Meet with your marking tutor to demonstrate and discuss your program in one of the dedicated practical sessions. Be on time with respect to the specified discussion deadline.
For this task, during your discussion, you must demonstrate how you run your program in debug mode and how you can use it to detect and fix potential errors. Cloud students are allowed to record a video of debugging process complemented with their verbal explanation, upload the video to one of accessible resources, and refer to it for the purpose of marking. They must provide a working link to the video to the marking tutor.
Answer all additional (theoretical) questions that your tutor can ask you. Questions are likely to cover lecture notes, so attending (or watching) lectures should help you with this compulsory interview part. Please, come prepared so that the class time is used efficiently and fairly for all the students in it. You should start your interview as soon as possible as if your answers are wrong, you may have to pass another interview, still before the deadline. Use available attempts properly.
Note that we will not check your solution after the submission deadline and will not discuss it after the discussion deadline. If you fail one of the deadlines, you fail the task and this reduces the chance to pass the unit. Unless extended for all students, the deadlines are strict to guarantee smooth and on‐time work through the unit.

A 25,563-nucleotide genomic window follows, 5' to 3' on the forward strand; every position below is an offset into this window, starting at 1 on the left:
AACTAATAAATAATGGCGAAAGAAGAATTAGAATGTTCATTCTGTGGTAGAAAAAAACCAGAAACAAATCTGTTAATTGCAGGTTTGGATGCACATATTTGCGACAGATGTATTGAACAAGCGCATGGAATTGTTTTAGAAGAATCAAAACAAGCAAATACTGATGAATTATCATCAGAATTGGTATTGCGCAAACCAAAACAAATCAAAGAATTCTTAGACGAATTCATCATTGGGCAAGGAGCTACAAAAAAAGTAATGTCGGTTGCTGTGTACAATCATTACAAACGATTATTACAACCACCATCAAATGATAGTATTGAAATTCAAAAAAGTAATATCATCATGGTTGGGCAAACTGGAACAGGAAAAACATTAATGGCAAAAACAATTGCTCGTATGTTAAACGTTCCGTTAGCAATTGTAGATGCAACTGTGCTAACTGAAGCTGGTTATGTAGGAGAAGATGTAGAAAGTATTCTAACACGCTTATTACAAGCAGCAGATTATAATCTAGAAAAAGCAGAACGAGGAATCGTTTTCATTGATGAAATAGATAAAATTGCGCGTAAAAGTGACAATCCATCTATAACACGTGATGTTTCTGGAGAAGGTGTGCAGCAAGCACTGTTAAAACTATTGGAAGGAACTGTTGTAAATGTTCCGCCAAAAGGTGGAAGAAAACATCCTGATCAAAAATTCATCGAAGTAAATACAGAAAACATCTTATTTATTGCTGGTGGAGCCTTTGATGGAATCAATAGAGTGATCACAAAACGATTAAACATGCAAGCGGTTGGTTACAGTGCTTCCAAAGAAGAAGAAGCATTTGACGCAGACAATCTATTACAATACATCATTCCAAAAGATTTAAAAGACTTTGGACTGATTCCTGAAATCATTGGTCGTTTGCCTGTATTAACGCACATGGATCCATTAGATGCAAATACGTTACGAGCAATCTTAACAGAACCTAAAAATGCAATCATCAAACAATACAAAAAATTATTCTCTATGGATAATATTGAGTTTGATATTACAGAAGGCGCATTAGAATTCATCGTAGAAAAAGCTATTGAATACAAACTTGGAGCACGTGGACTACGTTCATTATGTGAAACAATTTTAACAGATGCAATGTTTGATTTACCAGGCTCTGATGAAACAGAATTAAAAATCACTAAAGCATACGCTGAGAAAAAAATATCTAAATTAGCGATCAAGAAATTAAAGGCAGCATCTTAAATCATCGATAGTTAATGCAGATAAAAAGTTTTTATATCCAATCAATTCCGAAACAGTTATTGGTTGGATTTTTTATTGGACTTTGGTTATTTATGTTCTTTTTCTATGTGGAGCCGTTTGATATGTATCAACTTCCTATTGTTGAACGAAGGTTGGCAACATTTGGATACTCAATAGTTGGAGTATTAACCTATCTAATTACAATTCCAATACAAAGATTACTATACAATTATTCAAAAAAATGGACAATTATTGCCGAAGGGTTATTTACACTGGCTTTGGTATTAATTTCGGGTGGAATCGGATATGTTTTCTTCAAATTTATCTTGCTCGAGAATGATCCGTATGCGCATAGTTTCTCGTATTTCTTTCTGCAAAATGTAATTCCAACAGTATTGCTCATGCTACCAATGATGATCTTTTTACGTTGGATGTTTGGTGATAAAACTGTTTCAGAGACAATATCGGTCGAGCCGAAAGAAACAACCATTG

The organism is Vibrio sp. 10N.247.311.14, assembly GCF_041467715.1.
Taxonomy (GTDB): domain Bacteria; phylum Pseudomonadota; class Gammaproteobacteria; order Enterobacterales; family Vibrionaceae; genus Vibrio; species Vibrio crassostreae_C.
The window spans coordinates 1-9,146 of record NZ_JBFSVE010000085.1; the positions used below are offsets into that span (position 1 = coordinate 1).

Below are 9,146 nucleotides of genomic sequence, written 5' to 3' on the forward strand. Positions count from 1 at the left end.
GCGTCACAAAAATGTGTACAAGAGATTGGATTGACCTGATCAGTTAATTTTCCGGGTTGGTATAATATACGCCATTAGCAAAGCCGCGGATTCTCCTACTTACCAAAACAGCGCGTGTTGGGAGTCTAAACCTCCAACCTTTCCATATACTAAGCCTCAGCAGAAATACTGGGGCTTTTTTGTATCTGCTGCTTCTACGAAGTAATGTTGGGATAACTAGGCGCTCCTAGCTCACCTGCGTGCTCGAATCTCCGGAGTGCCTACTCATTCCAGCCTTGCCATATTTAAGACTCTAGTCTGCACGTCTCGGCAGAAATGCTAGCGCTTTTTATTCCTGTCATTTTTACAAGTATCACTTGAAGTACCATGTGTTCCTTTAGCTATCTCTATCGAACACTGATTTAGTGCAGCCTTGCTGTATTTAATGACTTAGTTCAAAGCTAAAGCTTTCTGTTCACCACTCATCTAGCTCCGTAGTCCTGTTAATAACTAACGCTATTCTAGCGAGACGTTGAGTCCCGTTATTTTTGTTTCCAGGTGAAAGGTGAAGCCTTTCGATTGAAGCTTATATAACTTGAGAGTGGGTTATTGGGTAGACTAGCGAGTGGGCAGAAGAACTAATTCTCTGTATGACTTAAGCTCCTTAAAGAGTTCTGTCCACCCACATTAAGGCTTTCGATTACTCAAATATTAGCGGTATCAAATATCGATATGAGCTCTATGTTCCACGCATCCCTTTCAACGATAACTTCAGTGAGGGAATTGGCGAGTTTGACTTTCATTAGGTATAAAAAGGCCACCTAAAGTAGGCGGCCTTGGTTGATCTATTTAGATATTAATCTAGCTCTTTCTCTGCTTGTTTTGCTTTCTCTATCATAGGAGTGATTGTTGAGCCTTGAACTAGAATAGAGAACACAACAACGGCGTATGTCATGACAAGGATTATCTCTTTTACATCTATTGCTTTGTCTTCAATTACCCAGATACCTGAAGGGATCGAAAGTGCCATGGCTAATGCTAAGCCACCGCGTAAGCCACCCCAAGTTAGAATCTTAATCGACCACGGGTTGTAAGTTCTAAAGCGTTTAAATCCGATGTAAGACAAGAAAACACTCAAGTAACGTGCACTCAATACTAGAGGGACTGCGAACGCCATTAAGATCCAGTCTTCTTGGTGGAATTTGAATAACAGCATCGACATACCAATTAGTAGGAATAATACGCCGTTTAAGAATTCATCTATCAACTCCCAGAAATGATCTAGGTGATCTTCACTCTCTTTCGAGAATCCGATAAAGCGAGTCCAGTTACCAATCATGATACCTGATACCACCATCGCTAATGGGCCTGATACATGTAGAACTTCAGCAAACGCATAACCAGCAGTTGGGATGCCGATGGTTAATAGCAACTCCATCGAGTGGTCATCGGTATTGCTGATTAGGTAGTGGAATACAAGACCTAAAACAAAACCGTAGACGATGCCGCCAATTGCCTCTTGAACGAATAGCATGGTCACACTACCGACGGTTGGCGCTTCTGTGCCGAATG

Remember that this is your responsibility to keep track of your progress in the unit that includes checking which tasks have been marked as completed in the OnTrack system by your marking tutor, and which are still to be finalised. When marking you at the end of the unit, we will solely rely on the records of the OnTrack system and feedback provided by your tutor about your overall progress and quality of your solutions.
This section displays the printout produced by the attached Tester class, specifically by its Main method. It is based on our solution. It is likely you get a different printout as the ToString method written by you might differ from one in the official solution. This is certainly acceptable. The printout is provided here to help with SIT221 Data Structures and Algorithms Trimester 2, 2019
testing your code for potential logical errors. It demonstrates the correct logic rather than an expected printout in terms of text and alignment.
Test A: Create a new vector by calling 'Vector<int> vector = new Vector<int>(50);'
Test B: Add a sequence of numbers 2, 6, 8, 5, 5, 1, 8, 5, 3, 5
Test C: Remove number 3, 7, and then 6
Test D: Insert number 50 at index 6, then number 0 at index 0, then number 60 at index 'vector.Count-1', then number 70
at index 'vector.Count'
Test E: Insert number -1 at index 'vector.Count+1'
Test F: Remove number at index 4, then number index 0, and then number at index 'vector.Count-1'
Test G: Remove number at index 'vector.Count'
Test H: Run a sequence of operations:
Test I: Print the content of the vector via calling vector.ToString();
Test J: Clear the content of the vector via calling vector.Clear();
------------------- SUMMARY -------------------
Tests passed: ABCDEFGHIJ